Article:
So today has been a good day. Got up. Read my daily devotions. Went to work. Had a good day at work. After work, I went to an accountability group I’m a part of in my church (a group of men who meet weekly and have dinner, talk and ask each other questions about our week in an effort to keep us accountable to one another). After that I attended another meeting at my church for a group that organizes the service projects for the church. Then I went to the gym and did my daily workout. Now I’m relaxing and writing this. All in all I’d say I had a pretty darn good day!!
Now I won’t give you a rundown of my day with each post I write. I had a purpose in doing so today. I want to talk a little bit about something that is key to my recovery at this point in the game. That is the idea of being intentional and taking action. This is not my first go around with recovery. I have had several attempts and obviously several failures. So what is different this time? In previous attempts I would go to meetings like a good alcoholic should. I would read the literature. I even had a sponsor. I wouldn’t drink and do all these things, yet at some point life would bear down on me and all the meetings, literature and friends I may have had couldn’t keep me sober. I wanted to drink, so I drank, despite the fact that I didn’t want to. Why? I hadn’t taken action in my recovery. I hadn’t taken the suggestions given to me. You can read about going to the gym. Look up all the best workouts and line them out. You can plan the best diet program to supplement your workouts. Sign up for a gym that is convenient for you to use. Buy the best workout attire. But all this won’t do any good unless you take the action necessary and actually GO TO THE GYM!! The same goes in recovery. You can go to as many meetings as you can, talk to as many people as you can, read all the literature, repeat all the mantras and slogans, but if you don’t put the program into action in your life, you’re probably going to drink again. Such was the case with me. I just didn’t have the tools necessary to effectively live my life without alcohol, because I hadn’t taken any action in my program.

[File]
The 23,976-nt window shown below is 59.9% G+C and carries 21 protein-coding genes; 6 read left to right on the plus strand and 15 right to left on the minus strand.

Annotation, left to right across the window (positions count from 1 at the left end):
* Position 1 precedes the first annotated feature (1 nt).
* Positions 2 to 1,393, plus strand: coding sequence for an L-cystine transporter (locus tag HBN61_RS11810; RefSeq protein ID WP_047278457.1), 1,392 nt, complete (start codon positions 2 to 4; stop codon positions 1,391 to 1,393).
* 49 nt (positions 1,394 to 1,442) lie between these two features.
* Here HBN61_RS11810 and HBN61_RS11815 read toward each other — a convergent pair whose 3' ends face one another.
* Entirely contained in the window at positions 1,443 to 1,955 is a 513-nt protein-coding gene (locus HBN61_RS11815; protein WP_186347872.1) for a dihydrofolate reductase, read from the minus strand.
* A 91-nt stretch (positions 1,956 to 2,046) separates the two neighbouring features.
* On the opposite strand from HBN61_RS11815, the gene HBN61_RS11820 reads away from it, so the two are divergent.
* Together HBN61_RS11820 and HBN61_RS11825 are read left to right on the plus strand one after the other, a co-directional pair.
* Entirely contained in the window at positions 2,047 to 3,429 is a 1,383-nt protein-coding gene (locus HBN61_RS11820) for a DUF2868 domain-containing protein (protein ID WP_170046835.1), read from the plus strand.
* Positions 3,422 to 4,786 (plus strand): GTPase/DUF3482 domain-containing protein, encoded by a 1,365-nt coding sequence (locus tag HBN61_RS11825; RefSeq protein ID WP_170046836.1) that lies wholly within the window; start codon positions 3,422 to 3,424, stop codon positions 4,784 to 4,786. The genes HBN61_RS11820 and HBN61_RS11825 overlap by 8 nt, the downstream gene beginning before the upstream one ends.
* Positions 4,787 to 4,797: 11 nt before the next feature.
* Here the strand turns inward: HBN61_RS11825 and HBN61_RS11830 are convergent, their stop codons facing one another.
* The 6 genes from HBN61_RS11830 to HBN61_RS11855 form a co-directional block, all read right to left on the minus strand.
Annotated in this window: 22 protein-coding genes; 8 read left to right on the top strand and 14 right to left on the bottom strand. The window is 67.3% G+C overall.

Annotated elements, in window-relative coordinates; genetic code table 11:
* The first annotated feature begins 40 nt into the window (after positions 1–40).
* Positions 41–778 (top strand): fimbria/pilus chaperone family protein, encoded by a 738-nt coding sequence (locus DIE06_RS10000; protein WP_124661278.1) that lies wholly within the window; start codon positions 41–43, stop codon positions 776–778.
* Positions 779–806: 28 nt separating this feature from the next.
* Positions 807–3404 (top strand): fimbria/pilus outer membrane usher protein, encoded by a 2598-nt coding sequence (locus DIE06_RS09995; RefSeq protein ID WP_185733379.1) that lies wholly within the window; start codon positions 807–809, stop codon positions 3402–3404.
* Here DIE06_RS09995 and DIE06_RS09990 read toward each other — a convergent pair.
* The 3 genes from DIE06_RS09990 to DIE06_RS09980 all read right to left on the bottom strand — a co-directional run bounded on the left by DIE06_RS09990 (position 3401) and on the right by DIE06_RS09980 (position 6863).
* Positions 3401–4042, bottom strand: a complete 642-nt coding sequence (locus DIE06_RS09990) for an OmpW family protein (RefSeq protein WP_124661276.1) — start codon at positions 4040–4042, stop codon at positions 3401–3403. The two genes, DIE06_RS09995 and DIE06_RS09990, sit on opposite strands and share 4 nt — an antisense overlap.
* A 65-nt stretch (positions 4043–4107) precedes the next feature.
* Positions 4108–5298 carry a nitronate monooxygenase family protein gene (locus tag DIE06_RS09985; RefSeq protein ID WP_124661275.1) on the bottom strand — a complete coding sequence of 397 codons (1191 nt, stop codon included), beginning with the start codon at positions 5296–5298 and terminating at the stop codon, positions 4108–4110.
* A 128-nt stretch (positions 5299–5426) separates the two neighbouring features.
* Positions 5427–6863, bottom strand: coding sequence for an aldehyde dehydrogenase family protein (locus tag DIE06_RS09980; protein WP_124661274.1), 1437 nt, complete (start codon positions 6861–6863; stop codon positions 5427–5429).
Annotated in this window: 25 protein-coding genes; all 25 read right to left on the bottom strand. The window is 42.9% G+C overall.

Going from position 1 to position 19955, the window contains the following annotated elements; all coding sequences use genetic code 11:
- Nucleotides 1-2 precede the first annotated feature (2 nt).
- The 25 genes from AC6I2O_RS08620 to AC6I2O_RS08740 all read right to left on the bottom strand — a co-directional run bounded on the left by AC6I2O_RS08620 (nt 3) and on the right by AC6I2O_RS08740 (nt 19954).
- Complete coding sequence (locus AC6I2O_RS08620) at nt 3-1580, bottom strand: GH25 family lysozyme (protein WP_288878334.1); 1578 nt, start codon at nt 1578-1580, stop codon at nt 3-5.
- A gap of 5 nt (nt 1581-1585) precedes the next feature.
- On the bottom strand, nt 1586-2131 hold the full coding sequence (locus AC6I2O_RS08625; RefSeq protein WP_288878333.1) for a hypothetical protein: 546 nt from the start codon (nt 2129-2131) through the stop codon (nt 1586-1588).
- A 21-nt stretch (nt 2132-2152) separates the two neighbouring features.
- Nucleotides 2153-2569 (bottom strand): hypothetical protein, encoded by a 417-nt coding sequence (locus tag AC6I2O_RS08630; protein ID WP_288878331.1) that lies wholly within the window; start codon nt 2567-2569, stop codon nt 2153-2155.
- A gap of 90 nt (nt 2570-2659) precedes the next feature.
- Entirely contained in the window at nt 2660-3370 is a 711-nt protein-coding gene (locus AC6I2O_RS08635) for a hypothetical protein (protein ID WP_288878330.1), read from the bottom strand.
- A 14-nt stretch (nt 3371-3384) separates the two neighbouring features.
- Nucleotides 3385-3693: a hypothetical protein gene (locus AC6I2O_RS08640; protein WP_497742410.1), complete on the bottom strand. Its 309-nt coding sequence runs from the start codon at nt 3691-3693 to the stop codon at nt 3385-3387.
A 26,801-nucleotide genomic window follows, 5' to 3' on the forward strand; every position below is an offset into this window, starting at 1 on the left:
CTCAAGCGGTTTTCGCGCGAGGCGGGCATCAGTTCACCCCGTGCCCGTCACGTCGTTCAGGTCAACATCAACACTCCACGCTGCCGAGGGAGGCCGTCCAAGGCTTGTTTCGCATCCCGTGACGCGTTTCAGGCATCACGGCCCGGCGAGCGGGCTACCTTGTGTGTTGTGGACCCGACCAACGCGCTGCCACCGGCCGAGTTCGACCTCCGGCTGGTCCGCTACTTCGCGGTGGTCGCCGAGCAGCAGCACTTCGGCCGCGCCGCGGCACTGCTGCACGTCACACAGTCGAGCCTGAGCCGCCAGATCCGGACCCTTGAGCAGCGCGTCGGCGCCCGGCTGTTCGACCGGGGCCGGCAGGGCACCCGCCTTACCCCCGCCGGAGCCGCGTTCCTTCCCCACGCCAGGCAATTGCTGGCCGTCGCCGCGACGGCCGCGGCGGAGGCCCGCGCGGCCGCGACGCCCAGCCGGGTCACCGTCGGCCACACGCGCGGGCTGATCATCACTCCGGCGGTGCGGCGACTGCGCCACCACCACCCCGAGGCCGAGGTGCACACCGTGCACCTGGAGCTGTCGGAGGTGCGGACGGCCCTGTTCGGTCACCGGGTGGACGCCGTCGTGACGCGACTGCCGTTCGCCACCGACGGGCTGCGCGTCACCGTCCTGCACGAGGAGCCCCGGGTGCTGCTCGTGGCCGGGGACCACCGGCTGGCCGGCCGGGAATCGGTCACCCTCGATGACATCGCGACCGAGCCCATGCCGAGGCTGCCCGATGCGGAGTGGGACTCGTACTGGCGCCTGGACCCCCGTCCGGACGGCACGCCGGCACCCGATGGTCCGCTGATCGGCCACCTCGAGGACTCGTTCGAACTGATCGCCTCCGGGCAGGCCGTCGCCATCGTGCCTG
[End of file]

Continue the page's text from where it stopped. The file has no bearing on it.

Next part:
That is why taking action is important. Today, I work the steps of the program. You hear alot about the steps in the program, but until you actually start working them, they just won’t make sense. The steps are to help us change our way of thinking. I have a problem and that problem is me. Alcohol is merely a symptom of a much deeper problem. As I said before, I am selfish and self-centered by nature. If you take away the alcohol, but don’t change the way you act and behave, it’s just a matter of time before you wind up right back where you started. These days when I feel restless, irritable or discontent, I try to figure out why I’m feeling that way. I used to feel that way all the time and didn’t think anything of it. I figured everyone felt that way. Now I try to get to the root of the problem. Is it that I’m not being accepting? Am I not being loving and tolerant? Do I have a resentment that needs resolved? These are the things that are still there even when the alcohol is gone. My sponsor always points out to me that each time I drank again after a period of sobriety, I made that decision totally sober. So what drove me to the point that I made the most insane decision possible without even an ounce of alcohol in my body? I hadn’t taken any action in my recovery. When I feel out of sorts and can’t figure out just what’s wrong, I take action and tell someone else what I’m feeling. Sometimes it takes someone else to point out why you might be feeling a certain way. Whatever the case may be, I try to take action to figure out what is going on in my mind, before I get to the point that I’m drunk again, with no idea how it happened.
The point I was making at the beginning of this post with listing what I did today was this. At this point in my recovery I am being intentional with my life and my decisions. I am taking the action necessary to keep myself sober for today. I was certainly intentional with my drinking. I would walk 4 miles to the liquor store in the rain-shaking, sweating, and panting just to get a bottle of Vodka to relieve the pain of withdrawal (yes, that did actually happen). So why would I not put the same effort into my recovery, so that I can enjoy a happy, healthy and joyful life? I decided I wanted more out of life than I was getting before, so I take great care to be intentional and spend my time doing those things that help me grow as a person, grow spiritually and on those things that I enjoy (this one is just as important as the others…you gotta have fun too!!!)
So my question to anyone who might be reading this is this: Are you being intentional with your life and taking action to get the most out of everyday?
Now time to rock out to some Van Halen (David Lee Roth era Van Halen of course)!!! Goodnight everyone!!!